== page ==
Babies in womb practice frowning to prepare for pain after birth
London: A new study by researchers at Durham and Lancaster University has revealed that babies practice frowning in the womb so that they can show when they are unhappy after birth.
Analysis of stark images captured using a 4D scanner suggest unborn babies grimace and pull faces to prepare for being in pain after birth, according to the researchers.
The scans of 15 healthy babies also revealed that they develop from making simple expressions such as smiling at 24 weeks to much more complex pain expressions at 36 weeks, the Mirror reported.
This expression enables the unborn baby to be able to communicate after being born if they are hungry, uncomfortable or in pain.
But it is not yet known if unborn babies can actually feel pain in the womb.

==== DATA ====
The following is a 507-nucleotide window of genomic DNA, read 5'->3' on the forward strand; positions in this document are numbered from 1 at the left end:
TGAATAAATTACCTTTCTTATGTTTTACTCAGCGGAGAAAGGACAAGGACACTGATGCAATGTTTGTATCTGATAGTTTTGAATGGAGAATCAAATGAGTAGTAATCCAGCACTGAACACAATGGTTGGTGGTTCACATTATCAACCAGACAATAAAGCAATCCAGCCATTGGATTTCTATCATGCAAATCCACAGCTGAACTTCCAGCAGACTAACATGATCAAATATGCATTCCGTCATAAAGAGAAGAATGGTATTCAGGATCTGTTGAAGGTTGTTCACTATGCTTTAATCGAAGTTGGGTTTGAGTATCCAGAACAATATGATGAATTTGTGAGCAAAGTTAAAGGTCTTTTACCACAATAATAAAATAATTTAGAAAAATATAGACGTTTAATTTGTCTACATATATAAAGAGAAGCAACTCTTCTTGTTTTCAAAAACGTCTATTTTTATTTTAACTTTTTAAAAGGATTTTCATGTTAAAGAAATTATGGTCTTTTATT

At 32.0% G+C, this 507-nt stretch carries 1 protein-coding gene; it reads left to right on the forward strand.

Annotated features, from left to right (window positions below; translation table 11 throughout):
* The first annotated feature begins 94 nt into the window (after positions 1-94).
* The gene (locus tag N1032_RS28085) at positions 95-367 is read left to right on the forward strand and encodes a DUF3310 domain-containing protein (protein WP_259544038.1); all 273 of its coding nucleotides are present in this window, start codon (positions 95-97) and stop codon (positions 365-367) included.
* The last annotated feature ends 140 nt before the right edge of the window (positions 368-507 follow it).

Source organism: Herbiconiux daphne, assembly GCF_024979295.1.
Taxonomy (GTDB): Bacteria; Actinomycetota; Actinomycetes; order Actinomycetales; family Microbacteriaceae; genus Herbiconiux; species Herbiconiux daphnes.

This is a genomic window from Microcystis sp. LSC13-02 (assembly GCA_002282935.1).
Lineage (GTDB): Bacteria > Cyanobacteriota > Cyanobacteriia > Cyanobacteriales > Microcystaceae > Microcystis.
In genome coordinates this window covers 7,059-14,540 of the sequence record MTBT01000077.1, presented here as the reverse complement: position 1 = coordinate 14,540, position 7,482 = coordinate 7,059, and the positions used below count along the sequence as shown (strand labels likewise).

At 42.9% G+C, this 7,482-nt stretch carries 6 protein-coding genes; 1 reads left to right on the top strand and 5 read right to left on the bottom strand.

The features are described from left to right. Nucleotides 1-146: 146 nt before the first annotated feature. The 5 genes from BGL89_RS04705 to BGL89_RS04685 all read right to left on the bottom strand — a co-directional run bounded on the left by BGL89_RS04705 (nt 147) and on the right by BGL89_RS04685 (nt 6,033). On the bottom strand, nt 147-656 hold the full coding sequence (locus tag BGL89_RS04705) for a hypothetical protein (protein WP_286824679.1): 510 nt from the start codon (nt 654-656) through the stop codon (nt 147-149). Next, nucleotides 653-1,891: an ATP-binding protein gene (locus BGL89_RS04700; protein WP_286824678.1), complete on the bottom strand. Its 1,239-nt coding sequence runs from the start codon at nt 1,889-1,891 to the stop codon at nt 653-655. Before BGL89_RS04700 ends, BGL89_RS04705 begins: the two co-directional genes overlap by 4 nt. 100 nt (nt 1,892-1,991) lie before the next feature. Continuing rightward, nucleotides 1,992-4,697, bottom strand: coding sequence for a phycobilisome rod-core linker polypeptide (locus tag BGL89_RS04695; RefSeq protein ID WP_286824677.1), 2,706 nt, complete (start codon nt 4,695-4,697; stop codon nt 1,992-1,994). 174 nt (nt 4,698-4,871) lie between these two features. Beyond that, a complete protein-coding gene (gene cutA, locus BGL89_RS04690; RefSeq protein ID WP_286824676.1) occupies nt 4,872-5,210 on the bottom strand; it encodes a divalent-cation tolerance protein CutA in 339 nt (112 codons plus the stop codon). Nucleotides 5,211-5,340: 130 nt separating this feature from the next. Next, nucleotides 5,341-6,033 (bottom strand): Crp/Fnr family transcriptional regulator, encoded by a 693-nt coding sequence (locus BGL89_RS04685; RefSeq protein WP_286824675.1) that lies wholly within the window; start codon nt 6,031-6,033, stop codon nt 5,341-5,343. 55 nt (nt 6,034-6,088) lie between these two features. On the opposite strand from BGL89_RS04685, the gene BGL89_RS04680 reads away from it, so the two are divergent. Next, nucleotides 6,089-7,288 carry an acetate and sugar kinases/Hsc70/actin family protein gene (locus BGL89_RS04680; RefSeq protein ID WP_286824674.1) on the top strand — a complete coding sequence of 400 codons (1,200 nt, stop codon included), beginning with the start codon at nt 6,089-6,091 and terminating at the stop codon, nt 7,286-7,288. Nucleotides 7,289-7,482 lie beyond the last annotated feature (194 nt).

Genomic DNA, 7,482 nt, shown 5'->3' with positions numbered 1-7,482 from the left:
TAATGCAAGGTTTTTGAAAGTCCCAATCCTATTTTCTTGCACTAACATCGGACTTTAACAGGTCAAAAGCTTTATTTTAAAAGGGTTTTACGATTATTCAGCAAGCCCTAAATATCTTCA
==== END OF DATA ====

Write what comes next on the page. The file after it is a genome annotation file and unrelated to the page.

The research indicates that the expression of fetal facial movements is a developmental process which seems to be related to brain maturation rather than being linked to feelings, said lead researcher Dr Nadja Reissland, of Durham University`s Department of Psychology.
The study, published in medical journal PLOS ONE, adds to findings that facial expressions of babies can become increasingly advanced as the pregnancy develops.
The researchers came to the conclusion after they analysed video footage of the 4D scans of eight female and seven male fetuses from the second to third trimester - 24 to 36 weeks - of pregnancy.
The researchers hope that further research may be able to discover whether the development of facial expressions is delayed if unborn babies experience unhealthy conditions, such as effects of the mother smoking or drinking alcohol.